I just– that is what I’m sensitive to. And I know, having sat beside you for quite some time now, if you believe the guys next door in the big tower are being cheap bastards– and I believe you use that phrase occasionally to describe them. That’s part of the churn around sports. No one is censoring anything here, no one is directing coverage.
He’s not wrong about the “cheap bastards” stuff, nor is he wrong that everybody knows what’s what going in, so I don’t know if I want to make too much of this. I don’t even know if I necessarily think the patina of objectivity we try to insist our journalists not scuff isn’t wholly detrimental. We all have biases, institutional or otherwise– why not lay them out there and let everybody see the mess for what it is instead of trying to untangle ghosts?
The only thing is, that’s not necessarily the world we operate in, nor is it what’s Brunt’s saying. He’s saying “No one is censoring anything here, no one is directing the coverage.”
Now Zaun is telling us that “they only asked that I not attack ‘The Man’.”
That raises a lot of questions– some of them uncomfortable, even if the answers may be innocuous.
Is the standard different for someone in Zaun’s role than for reporters or other commentators? If so, is that OK? If not, do we care or did we always kind of know and accept this? Is the definition of “attack” maybe more narrow than it sounds?
Is the even the correct interpretation of the comment? I’ll take the author’s word– not to mention his syntax– on it, but lots of people are reading the comment as meaning that he was told not to criticize the player as a person, just the performance. Maybe?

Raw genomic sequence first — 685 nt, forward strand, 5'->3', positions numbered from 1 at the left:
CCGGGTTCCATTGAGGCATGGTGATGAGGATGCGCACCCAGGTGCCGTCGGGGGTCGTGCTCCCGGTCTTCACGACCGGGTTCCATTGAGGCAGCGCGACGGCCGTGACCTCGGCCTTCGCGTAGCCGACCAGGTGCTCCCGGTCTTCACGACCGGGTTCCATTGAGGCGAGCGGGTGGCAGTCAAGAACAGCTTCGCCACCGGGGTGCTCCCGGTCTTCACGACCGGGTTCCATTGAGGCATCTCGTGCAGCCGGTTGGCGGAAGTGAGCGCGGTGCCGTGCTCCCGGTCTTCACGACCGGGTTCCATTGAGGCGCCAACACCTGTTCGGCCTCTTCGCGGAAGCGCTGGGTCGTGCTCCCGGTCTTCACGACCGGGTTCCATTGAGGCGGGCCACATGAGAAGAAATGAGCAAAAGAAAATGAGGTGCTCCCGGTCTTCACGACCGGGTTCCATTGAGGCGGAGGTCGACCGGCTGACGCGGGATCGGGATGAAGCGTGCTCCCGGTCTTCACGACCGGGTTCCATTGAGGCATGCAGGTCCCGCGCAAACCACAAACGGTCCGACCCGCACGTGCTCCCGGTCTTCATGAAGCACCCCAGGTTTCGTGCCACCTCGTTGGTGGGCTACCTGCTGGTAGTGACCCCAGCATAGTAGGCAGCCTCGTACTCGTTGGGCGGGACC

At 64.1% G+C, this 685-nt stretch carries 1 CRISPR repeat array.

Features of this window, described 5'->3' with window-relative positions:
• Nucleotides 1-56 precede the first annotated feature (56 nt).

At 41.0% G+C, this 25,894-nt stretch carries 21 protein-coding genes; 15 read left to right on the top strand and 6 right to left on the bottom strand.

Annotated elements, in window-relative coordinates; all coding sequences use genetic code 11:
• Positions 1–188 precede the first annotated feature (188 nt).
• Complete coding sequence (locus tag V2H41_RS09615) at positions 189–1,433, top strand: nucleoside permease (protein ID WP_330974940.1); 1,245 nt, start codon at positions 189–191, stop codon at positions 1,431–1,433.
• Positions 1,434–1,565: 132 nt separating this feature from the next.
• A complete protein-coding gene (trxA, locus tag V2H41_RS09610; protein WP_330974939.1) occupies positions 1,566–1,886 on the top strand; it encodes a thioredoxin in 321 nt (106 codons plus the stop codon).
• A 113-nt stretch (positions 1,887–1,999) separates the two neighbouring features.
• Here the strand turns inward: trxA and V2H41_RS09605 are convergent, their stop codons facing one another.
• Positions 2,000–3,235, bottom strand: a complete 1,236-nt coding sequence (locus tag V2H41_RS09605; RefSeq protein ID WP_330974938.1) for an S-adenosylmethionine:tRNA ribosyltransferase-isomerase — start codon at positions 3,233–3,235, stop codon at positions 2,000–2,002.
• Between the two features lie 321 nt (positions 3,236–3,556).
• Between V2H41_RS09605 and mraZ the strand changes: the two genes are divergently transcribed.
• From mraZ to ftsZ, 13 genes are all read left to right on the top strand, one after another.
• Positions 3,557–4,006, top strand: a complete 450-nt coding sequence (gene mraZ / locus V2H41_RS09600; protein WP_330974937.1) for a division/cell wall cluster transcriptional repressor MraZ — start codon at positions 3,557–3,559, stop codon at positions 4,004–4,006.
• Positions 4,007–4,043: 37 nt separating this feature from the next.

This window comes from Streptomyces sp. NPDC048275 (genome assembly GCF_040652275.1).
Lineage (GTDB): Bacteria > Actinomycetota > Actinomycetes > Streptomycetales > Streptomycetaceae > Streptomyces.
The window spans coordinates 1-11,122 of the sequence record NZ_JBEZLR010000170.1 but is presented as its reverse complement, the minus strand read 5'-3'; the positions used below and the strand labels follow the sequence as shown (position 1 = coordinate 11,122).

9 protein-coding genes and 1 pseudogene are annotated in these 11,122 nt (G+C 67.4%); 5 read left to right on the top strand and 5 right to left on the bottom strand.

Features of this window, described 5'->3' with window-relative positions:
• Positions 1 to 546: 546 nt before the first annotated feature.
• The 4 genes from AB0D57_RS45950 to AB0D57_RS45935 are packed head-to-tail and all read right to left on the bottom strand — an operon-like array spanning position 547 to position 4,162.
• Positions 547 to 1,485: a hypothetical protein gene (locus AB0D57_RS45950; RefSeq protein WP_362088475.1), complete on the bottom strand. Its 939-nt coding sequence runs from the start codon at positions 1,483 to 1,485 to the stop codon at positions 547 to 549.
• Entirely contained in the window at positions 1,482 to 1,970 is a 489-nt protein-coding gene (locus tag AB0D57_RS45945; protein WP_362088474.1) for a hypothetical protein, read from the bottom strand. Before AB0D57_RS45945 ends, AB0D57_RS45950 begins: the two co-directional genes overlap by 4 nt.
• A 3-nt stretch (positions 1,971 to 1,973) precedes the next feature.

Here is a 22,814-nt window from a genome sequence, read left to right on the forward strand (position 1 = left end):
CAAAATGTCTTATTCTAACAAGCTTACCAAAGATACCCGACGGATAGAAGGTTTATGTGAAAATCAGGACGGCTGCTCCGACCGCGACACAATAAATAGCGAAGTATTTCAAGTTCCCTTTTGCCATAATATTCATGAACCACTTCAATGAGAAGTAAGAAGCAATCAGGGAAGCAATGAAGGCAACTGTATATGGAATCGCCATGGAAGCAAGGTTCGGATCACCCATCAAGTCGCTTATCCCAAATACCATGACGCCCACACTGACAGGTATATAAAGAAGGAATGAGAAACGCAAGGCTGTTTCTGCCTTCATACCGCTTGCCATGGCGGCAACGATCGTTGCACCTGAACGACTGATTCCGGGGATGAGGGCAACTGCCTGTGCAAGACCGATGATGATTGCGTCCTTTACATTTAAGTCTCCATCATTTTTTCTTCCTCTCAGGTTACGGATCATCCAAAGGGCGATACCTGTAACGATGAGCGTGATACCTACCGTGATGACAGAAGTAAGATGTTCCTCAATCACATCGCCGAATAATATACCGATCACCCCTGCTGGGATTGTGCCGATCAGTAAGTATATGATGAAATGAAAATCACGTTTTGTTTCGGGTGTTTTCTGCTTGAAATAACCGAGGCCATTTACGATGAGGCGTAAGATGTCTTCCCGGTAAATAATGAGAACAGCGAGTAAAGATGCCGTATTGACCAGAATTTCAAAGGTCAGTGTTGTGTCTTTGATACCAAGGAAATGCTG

Either way, like Brunt says, it’s about being credible. Unfortunately for some of those drawing a paycheque from Rogers– even though I think they did a sound job of maintaining theirs through the years in which the club’s payroll was inadequate and their pursuit of revenue sharing dollars too fervent– Zaun’s admission very possibly puts a dent in that.
Or maybe nothing changes at all. I know I certainly won’t look with any more skepticism than I already did at the work of those in Rogers’ employ (which isn’t terribly heavily, I should note). Regular readers know that I already snarkily note scoops on the “Rogers-owned Jays” as coming from reporters of the “Rogers-owned Rogers Sportsnet,” when they occur– it’s not like we’re not all aware that the connection is there, and so benign as to poke fun at. It doesn’t change anything about my view of the great work done by Shi Davidi and Ben Nicholson-Smith and Mike Wilner and all the talented folks covering the team over there.
It’s just not going to make these questions go away any easier. But maybe that’s OK– maybe it’s good to have a reason to give us pause about the information we consume, rather than to just suck it back, varnish and all. As an alternative voice of coverage, completely independent of any Rogers influence, the skepticism of them certainly doesn’t hurt me, does it?
But on an instinctual level, it’s still kinda weird. They asked an analyst to not be overly critical of the team’s ownership? Leafs fans might want to have a little think on that nugget, too.